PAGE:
Input costs are steady, if not higher for 2018, and lenders are cautious about handing out additional operating funds. Regardless of profit or loss, producers are handling less cash in this down cycle. We at Brock Associates want to maximize commodity prices, yet it’s up to the producer to be creative in managing cash flow for 2018. Here are a few ideas:
Figure crop expenditures. Many producers are telling me they’re increasing soybean acres in 2018. While that makes me anxious to lock in soybean prices, it’s also a smart strategy to reduce up front expenses. The primary reason is that marginal ground in my area doesn’t grow enough corn. Another is that corn takes more investment up front. A couple hundred dollars per acre doesn’t seem like much until you figure it on a thousand acres.
Look at leasing versus buying. I’m preaching to the choir when I say equipment is expensive. Tying up cash in needed machinery can take a toll on operating money as well as the balance sheet. In the long run, it may be better to buy, but if the goal is to ride out the storm, leasing may be a great way to delay full payment. There may also be a way to buy while financing through the company to reduce up-front cash.
Sell unproductive assets. While it seems obvious to sell machinery that isn’t used regularly, there’s nothing wrong with selling real estate too. The hardest part is letting go of the emotional tie and the embarrassment of selling. Unfortunately, a farm that cash flowed in the good times may not cash flow today. I recommend a look at the yearly payment with interest in comparison to what rent would be. Sometimes the interest itself is less than rent, but the principal payment exceeds what’s realistic to cash flow. If you can’t afford to lose acres, consider a buyer that’s willing to let you lease the property after the sale. Unique strategies are available, but they don’t happen without asking.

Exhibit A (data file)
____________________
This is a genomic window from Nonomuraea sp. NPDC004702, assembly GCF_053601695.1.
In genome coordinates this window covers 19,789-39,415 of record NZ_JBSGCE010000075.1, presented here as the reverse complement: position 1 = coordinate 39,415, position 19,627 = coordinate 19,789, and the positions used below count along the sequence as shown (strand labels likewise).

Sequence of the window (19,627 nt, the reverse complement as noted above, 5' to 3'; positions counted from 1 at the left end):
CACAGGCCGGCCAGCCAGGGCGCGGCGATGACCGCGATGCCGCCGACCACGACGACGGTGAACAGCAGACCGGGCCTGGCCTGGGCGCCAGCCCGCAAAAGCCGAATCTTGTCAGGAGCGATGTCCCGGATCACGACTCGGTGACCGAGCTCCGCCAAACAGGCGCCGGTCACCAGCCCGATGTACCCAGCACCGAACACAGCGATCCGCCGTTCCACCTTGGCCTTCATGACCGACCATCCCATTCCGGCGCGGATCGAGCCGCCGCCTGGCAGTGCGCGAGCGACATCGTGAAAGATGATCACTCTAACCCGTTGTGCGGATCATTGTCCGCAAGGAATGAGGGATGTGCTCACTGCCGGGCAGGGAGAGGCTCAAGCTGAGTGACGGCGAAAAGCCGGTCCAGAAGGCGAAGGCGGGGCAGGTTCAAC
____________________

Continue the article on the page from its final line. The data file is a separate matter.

Consider lower financing options. Suppliers and elevators are offering delayed payment options for buying crop inputs and specialty grain contracts. Typically, it involves paperwork and a purchase or delivery commitment with that company. Be mindful that some things are too good to be true. Sometimes, the interest rate or up-front fee can be zero, yet the product price is higher than a competitor. Be sure you’re not being suckered into spending more in the long run before committing.
Sell crops earlier than usual. Storing grain may pay, but if you can’t pay the bills on time, the end result could be more expensive. There are ways to use a brokerage account to capture gains in the futures market against grain that is sold and paid—if you feel the market is at a low. Return to storage may be sacrificed with such a strategy, but renting storage to a neighbor could help cover the investment. Or simply store for a shorter period of time. For example, if you typically store through the summer, consider selling in the winter. Another option is a CCC loan, though these don’t lend on the full value of the grain in storage.
Work with a trusted neighbor. You may have ways to share equipment and labor that haven’t been considered. Trading work may also be an option where little cash is exchanged. Sometimes, neighbors are willing to rent a piece of equipment to another, which is a good way to avoid buying for full price.
At the end of the day, ag businesses and producers are in a similar situation. Some are in better shape than others, but you’re not alone in the downturn of commodity prices. This is a time to be more creative. It never hurts to ask for a unique arrangement. Cash is king and it’s a wise resolution to protect it however you can in 2018.